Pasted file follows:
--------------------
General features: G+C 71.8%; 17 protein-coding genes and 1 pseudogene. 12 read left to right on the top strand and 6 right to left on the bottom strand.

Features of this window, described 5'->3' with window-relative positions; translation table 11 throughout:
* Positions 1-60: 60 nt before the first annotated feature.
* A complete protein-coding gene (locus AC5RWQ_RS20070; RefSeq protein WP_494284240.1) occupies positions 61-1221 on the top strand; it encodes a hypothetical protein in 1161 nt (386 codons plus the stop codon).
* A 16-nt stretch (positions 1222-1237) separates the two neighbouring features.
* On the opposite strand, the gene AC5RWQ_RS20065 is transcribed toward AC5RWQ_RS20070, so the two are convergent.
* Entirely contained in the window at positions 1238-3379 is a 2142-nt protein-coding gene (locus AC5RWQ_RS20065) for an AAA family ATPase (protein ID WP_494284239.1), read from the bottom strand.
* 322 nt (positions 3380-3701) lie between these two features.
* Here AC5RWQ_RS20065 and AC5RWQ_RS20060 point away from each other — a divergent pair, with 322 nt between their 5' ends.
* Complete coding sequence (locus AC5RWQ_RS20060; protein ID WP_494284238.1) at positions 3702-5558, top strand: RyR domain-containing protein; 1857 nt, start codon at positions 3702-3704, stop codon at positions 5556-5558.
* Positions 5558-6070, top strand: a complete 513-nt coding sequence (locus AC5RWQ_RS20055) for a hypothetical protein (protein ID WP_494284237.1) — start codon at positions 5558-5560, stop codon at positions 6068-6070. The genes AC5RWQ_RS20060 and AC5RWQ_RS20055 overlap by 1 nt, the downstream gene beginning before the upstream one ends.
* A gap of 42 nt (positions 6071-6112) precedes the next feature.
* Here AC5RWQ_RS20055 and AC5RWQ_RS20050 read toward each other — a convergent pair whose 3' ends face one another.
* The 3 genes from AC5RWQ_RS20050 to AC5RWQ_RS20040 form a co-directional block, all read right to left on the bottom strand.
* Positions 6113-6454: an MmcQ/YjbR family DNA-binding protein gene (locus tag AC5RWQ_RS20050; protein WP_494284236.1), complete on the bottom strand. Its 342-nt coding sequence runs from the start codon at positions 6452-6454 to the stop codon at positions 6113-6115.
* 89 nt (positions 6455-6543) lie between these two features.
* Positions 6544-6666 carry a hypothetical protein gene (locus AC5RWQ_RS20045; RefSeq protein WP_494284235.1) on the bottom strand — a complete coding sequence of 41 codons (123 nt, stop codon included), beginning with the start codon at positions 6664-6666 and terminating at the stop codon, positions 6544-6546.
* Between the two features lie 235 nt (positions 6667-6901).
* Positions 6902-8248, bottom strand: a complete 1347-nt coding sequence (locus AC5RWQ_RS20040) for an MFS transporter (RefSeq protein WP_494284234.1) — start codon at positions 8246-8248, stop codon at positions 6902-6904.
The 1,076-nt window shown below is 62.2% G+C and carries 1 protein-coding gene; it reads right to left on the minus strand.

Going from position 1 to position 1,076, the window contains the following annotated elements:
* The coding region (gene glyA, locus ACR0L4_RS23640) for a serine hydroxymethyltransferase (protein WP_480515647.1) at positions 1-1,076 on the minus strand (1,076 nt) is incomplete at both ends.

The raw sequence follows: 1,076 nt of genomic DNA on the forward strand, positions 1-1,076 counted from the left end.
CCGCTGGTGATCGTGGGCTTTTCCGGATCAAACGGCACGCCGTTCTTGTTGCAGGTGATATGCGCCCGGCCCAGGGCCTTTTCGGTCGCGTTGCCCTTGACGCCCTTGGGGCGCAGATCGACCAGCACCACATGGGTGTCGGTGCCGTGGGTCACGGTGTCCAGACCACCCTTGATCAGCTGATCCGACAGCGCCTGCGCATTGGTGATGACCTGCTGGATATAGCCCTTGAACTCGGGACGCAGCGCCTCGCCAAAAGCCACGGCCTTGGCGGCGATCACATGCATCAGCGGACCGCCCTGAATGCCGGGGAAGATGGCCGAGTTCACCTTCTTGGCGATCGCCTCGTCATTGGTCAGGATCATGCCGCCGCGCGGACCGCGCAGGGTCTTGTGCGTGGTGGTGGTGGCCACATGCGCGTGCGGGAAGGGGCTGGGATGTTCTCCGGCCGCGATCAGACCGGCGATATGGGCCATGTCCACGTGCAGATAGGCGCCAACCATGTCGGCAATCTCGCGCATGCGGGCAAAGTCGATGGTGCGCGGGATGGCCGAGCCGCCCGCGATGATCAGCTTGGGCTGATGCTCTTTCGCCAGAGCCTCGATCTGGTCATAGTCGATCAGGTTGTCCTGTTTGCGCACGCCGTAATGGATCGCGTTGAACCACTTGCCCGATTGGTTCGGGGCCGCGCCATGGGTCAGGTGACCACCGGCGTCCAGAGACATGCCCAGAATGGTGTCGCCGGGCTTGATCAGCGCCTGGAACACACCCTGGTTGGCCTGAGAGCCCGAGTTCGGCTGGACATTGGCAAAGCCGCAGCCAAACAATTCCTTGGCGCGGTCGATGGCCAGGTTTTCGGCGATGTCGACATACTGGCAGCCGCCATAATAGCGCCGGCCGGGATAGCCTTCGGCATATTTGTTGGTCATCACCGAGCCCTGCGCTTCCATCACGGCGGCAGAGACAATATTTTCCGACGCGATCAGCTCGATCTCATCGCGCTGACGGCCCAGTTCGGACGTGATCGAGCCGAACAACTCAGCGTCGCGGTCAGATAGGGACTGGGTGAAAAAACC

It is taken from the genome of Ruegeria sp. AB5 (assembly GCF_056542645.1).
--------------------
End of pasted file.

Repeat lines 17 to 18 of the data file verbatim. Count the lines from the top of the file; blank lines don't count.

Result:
* Positions 6544-6666 carry a hypothetical protein gene (locus AC5RWQ_RS20045; RefSeq protein WP_494284235.1) on the bottom strand — a complete coding sequence of 41 codons (123 nt, stop codon included), beginning with the start codon at positions 6664-6666 and terminating at the stop codon, positions 6544-6546.
* Between the two features lie 235 nt (positions 6667-6901).